Later, the FBI attempted to discredit Martin Luther King Jr. by spying on and harassing him, spreading malicious rumors, and taking other “countermeasures.” They even sent him an “anonymous” letter threatening to reveal details about his private life and suggesting that he kill himself in order to avoid scandal. In fact, given the FBI’s vast spying apparatus and conscious policy of fomenting splits and violent conflicts between groups, it is very likely that, at a minimum, the FBI was well aware of the plans to assassinate MLK (and Malcolm X before him in 1965). When MLK was assassinated in 1968, 12 or 14 government agents were packed into a firehouse less than 150 feet away, among other suspicious circumstances.
* In the course of the 1960s and early ’70s, the FBI—working closely with the “red squads” of local police departments—conducted a massive secret campaign against political opposition through its COINTELPRO (short for Counterintelligence Program) operations. The program targeted groups and individuals who were resisting the U.S. government’s many crimes in this country and around the world. It especially targeted those who opposed the oppression of Black people. A major focus of COINTELPRO was harassing, railroading, and outright murdering leaders in the Black Liberation movement, and one of its main targets was the Black Panther Party. This included collaborating with the Chicago police in the 1969 assassination of Black Panther leader Fred Hampton. The FBI planted informants in the Chicago Black Panther chapter, including one who became Hampton’s bodyguard. The FBI even wrote a fake “anonymous” letter to the leader of the Black P. Stone Nation street organization to lie that the Panthers were trying to kill him, hoping to incite them to attack Hampton.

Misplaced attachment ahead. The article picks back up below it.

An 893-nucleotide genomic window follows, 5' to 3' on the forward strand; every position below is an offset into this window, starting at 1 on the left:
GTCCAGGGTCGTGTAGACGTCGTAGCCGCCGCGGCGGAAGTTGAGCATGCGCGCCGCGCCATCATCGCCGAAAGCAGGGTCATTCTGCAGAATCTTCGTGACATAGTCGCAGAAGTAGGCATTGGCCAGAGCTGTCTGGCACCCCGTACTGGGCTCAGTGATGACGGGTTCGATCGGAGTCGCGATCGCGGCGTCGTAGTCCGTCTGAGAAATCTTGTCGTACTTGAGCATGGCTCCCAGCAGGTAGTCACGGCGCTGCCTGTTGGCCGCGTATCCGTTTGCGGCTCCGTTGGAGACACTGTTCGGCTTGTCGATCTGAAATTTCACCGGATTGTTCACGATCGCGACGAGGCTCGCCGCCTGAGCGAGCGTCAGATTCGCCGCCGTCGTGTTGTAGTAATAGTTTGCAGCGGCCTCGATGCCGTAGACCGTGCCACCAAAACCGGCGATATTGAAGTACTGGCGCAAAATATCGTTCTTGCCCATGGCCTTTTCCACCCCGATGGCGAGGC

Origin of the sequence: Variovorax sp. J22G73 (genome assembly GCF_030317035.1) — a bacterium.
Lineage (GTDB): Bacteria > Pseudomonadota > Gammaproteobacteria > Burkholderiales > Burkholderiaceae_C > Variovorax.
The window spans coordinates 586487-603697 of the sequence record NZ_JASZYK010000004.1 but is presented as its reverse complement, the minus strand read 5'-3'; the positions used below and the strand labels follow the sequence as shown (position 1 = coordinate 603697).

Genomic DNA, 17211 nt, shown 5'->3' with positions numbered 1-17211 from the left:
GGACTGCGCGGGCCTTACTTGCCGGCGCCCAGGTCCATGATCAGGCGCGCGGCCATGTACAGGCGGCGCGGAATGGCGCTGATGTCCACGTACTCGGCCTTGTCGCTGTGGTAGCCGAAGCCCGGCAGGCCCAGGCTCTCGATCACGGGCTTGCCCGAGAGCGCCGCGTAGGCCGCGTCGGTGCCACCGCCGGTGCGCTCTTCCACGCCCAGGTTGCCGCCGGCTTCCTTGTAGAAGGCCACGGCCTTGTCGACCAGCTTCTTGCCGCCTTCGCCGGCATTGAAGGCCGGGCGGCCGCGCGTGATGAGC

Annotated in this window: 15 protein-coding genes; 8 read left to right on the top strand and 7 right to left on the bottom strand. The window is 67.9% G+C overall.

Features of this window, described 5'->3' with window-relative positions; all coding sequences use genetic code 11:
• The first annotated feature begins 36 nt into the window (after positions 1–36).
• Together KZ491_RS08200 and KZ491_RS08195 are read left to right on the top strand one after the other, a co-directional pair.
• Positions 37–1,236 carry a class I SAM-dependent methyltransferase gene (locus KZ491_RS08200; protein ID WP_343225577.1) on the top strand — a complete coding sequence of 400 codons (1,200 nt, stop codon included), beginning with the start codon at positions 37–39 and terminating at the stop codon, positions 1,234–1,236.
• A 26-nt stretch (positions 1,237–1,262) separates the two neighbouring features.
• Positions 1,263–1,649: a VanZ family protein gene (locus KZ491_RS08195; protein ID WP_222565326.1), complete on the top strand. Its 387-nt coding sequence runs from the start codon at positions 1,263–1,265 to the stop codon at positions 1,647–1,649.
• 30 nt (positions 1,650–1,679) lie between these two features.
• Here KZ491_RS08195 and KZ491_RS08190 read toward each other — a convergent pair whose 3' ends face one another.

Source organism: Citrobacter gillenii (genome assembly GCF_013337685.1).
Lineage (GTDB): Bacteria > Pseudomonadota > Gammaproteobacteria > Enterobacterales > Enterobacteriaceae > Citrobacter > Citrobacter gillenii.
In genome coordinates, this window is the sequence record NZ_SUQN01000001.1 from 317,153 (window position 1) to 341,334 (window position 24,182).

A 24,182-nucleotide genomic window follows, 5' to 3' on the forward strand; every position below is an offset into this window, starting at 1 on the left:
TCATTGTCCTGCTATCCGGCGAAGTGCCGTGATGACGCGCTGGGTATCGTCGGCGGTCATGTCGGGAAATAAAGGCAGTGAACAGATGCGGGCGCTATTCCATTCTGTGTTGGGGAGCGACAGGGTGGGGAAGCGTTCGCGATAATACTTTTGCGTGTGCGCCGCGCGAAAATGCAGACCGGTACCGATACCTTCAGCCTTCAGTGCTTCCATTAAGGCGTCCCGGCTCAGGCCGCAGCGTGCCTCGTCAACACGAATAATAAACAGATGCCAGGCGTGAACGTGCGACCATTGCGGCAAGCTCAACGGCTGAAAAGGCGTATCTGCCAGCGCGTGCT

The FBI collaborated with the Chicago police in the murder of Black Panther leader Fred Hampton. The cops stood over Fred Hampton as he lay sleeping and put two bullets in his brain at close range. Above, Fred Hampton’s bed after his murder. Photo: Paul Sequeira